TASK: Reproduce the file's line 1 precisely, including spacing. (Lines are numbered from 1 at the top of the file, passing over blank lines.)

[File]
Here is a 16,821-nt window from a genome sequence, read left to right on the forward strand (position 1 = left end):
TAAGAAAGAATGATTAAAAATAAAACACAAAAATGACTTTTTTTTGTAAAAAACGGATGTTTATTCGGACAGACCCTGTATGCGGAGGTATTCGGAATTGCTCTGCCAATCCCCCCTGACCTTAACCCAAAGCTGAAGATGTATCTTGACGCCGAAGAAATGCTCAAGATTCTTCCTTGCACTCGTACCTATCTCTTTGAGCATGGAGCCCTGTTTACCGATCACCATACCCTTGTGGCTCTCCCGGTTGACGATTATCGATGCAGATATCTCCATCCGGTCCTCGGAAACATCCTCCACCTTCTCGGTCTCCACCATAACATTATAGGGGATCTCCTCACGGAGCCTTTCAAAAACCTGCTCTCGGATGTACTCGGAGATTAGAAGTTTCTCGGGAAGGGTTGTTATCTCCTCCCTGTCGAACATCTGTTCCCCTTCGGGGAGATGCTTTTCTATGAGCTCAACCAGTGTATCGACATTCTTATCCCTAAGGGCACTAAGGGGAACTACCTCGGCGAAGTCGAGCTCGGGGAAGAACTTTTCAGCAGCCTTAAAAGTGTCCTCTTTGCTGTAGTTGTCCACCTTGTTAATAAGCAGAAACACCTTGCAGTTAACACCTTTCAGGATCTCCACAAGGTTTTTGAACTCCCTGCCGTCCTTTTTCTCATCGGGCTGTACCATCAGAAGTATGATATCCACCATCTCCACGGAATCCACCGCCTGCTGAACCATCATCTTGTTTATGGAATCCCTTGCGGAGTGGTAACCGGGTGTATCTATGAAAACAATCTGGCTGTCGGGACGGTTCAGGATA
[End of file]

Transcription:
Here is a 16,821-nt window from a genome sequence, read left to right on the forward strand (position 1 = left end):